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  #105  
By msinfo_us on 05-06-2007, 12:22 PM
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Quote:
Originally Posted by JJP View Post
1) c1 (1000uf 50v) - the item is too big. Did you use a different one?
Without removing board from the car I can't verify 100% but "yes" I think that is what I end up using (I think it was 1000/16V). In any case you don't have to use exactly same C1, anything between 10uF and 1000uF/no less than 16V should work. You'll just adjust duty cycle to desired time using R1 and R2.

Quote:
Originally Posted by JJP View Post
2) How do you know what resistor is 10k? The package comes with 100 resistors of different types. None of them are labeled.
The color codes are on a back of the package you bought. You can also use multimeter if you have it or you can use link above.

Quote:
Originally Posted by JJP View Post
3) Where can you find 20-30K for R3? It is not in the bundle mentioned.

Thanks for all your help on this DIY!!

Great Work!!
If you don't have 20-30K POT you can use regular resistors sequentially with POT at hand like this for example: + power to ---20K resistor to ---10K POT to ----D1. I'd recommend to start with just a 10K POT and add another 10K resistor if it is not enough than increase it until you get to the desired threshold. Let me know what do you have at hand and Iíll try to help you to choose a combo that will work.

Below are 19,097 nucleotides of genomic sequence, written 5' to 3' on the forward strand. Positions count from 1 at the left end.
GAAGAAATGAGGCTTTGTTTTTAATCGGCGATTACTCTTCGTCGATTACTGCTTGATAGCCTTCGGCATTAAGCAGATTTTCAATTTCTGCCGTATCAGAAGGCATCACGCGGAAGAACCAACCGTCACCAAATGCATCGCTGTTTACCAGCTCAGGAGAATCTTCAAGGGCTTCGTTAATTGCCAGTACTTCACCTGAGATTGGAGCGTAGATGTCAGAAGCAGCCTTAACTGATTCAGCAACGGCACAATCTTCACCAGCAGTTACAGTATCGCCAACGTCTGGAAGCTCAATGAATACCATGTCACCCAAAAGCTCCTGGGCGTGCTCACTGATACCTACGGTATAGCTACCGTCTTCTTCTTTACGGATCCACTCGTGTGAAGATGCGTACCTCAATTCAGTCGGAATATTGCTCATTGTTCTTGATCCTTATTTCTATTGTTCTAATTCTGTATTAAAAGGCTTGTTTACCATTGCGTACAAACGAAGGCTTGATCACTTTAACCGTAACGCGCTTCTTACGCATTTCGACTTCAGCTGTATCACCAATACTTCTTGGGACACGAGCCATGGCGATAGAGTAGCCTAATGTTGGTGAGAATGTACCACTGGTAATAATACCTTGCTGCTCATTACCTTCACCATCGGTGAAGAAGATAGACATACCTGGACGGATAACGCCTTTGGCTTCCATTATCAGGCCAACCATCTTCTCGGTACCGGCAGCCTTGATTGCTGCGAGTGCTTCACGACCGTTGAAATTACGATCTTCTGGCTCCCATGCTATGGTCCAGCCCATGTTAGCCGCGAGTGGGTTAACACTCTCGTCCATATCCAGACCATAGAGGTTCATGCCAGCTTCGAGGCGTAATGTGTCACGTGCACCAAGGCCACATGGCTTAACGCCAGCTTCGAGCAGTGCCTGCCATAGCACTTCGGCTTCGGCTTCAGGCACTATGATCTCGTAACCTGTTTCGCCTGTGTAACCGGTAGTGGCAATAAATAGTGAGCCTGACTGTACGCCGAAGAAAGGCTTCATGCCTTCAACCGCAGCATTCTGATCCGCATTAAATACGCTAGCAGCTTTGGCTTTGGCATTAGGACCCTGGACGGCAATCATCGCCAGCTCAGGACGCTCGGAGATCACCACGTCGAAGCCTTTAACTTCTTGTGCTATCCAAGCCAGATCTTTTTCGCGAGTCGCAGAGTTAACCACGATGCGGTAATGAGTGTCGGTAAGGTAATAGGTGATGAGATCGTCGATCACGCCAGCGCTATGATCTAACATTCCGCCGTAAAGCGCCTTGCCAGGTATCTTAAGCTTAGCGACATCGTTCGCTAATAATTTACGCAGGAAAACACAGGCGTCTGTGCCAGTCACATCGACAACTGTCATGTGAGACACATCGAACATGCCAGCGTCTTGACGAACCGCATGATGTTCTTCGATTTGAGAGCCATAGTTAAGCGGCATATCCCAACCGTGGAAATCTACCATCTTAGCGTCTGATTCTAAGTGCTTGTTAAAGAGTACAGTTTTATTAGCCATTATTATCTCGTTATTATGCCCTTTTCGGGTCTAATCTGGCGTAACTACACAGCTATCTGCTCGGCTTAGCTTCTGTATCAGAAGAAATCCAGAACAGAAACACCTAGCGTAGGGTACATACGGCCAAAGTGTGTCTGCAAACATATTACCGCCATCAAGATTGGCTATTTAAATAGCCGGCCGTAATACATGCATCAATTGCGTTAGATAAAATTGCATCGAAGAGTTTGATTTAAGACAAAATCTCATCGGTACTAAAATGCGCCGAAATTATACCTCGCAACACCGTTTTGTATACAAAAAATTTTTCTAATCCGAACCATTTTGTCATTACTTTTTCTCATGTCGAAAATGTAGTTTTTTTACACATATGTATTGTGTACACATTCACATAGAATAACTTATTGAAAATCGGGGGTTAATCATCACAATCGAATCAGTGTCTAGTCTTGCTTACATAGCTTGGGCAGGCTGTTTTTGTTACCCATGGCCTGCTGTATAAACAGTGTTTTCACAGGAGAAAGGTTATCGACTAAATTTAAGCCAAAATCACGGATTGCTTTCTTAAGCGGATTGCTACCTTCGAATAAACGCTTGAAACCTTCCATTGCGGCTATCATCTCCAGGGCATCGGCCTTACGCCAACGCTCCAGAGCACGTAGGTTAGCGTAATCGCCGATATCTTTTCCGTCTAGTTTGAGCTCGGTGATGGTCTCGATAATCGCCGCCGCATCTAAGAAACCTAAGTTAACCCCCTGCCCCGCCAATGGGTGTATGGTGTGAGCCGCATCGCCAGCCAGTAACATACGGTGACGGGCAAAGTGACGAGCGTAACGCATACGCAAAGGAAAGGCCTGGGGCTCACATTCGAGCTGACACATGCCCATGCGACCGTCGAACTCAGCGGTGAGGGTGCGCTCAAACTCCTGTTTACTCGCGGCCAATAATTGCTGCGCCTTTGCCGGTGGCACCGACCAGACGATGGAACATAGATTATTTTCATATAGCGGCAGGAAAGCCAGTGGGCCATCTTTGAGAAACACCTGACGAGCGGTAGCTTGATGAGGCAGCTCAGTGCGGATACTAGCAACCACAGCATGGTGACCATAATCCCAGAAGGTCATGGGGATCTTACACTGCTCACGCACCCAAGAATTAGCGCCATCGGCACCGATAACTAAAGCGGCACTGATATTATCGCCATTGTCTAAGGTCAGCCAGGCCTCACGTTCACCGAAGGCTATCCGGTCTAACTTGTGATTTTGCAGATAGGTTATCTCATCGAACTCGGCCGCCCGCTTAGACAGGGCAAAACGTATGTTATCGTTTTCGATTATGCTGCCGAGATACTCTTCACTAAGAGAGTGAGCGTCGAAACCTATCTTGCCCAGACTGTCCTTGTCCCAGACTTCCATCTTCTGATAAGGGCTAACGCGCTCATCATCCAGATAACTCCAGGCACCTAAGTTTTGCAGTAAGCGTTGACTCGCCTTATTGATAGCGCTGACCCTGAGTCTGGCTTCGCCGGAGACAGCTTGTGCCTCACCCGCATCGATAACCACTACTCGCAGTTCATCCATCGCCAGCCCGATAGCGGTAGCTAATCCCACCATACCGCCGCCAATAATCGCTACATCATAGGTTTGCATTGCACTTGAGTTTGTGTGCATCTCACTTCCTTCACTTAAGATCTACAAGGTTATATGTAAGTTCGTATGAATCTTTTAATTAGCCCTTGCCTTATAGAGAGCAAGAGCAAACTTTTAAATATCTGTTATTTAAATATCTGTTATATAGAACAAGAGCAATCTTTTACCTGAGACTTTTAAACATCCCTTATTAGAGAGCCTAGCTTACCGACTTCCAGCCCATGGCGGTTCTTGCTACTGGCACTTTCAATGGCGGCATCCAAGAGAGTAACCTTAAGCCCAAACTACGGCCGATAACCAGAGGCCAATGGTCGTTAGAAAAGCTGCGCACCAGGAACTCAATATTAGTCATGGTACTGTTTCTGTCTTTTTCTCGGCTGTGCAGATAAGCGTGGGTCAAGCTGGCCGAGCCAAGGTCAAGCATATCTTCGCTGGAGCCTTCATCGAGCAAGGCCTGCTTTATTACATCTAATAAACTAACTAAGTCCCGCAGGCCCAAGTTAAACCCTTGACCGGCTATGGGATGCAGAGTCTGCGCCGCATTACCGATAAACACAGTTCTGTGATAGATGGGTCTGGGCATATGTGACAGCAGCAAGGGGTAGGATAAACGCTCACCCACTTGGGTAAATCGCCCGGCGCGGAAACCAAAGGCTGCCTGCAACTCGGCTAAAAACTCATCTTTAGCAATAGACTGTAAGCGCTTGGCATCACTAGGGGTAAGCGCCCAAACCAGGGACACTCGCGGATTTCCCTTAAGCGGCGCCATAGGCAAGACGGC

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  #106  
By ejazbmw on 05-06-2007, 04:11 PM
this is just way to confusing...
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  #107  
By msinfo_us on 05-06-2007, 08:25 PM
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Quote:
Originally Posted by ejazbmw View Post
this is just way to confusing...
I am sorry if this is confusing. All that is discussed in last few posts is duty cycle and corresponding values of R1, R2 and C1. The relation between R1, R2, C1 changes how long LED stays On and Off. The only point here is that you can use the same values I did or you can choose your own -- it does not really matter. I'd only stay away from very low values for R1 and R2. Otherwise you can experiment (or not if you choose to) as much as you want to using formulas above (Please note I did not check if formulas are accurate I just assumed that OP did his research) or just experiment with parts at hand.
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  #108  
By JJP on 05-08-2007, 09:53 PM
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A couple of questions/observations for msinfo_us:

1) Is it possible to create another wire diagram over a picture that is finished? Over the picture you did that allows you to adjust for brightness, like the one you did on page 1.

2) Can you tell me which direction the positive and negative point to for the led, pot, diode, etc?

Thanks, again!
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  #109  
By msinfo_us on 05-08-2007, 10:10 PM
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Quote:
Originally Posted by JJP View Post
A couple of questions/observations for msinfo_us:

1) Is it possible to create another wire diagram over a picture that is finished? Over the picture you did that allows you to adjust for brightness, like the one you did on page 1.

2) Can you tell me which direction the positive and negative point to for the led, pot, diode, etc?

Thanks, again!
+C1 to R2 and #6 and #2 on a timer. +LED to #3 on a timer, POT does not matter, R1,2,3,4 does not matter where + is, D1 to R3

JJP I thought you are building timer version one based on your picture above -- did you finish it and now want to try another version?